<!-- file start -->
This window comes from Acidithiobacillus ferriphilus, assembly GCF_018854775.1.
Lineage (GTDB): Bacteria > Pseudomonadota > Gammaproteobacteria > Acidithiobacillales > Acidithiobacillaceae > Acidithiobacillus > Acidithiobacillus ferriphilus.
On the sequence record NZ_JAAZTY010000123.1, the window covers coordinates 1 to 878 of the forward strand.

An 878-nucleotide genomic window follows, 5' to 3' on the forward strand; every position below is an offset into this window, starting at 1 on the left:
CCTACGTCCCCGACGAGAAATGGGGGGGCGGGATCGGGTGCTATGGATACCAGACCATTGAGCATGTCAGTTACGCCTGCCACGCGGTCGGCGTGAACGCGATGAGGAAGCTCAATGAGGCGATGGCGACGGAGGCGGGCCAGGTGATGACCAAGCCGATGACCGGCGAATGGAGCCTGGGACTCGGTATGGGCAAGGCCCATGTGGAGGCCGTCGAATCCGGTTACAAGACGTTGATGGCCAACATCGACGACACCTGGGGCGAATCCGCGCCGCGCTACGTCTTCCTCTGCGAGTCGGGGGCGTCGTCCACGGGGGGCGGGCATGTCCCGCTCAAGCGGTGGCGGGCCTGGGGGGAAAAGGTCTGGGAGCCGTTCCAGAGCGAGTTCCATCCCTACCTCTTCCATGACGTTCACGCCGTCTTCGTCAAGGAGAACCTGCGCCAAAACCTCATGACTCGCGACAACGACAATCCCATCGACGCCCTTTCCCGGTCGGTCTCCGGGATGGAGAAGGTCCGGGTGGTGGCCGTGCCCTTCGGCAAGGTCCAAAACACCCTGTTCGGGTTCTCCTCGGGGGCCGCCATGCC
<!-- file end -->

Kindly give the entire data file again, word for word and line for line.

This window comes from Acidithiobacillus ferriphilus, assembly GCF_018854775.1.
Lineage (GTDB): Bacteria > Pseudomonadota > Gammaproteobacteria > Acidithiobacillales > Acidithiobacillaceae > Acidithiobacillus > Acidithiobacillus ferriphilus.
On the sequence record NZ_JAAZTY010000123.1, the window covers coordinates 1 to 878 of the forward strand.

An 878-nucleotide genomic window follows, 5' to 3' on the forward strand; every position below is an offset into this window, starting at 1 on the left:
CCTACGTCCCCGACGAGAAATGGGGGGGCGGGATCGGGTGCTATGGATACCAGACCATTGAGCATGTCAGTTACGCCTGCCACGCGGTCGGCGTGAACGCGATGAGGAAGCTCAATGAGGCGATGGCGACGGAGGCGGGCCAGGTGATGACCAAGCCGATGACCGGCGAATGGAGCCTGGGACTCGGTATGGGCAAGGCCCATGTGGAGGCCGTCGAATCCGGTTACAAGACGTTGATGGCCAACATCGACGACACCTGGGGCGAATCCGCGCCGCGCTACGTCTTCCTCTGCGAGTCGGGGGCGTCGTCCACGGGGGGCGGGCATGTCCCGCTCAAGCGGTGGCGGGCCTGGGGGGAAAAGGTCTGGGAGCCGTTCCAGAGCGAGTTCCATCCCTACCTCTTCCATGACGTTCACGCCGTCTTCGTCAAGGAGAACCTGCGCCAAAACCTCATGACTCGCGACAACGACAATCCCATCGACGCCCTTTCCCGGTCGGTCTCCGGGATGGAGAAGGTCCGGGTGGTGGCCGTGCCCTTCGGCAAGGTCCAAAACACCCTGTTCGGGTTCTCCTCGGGGGCCGCCATGCC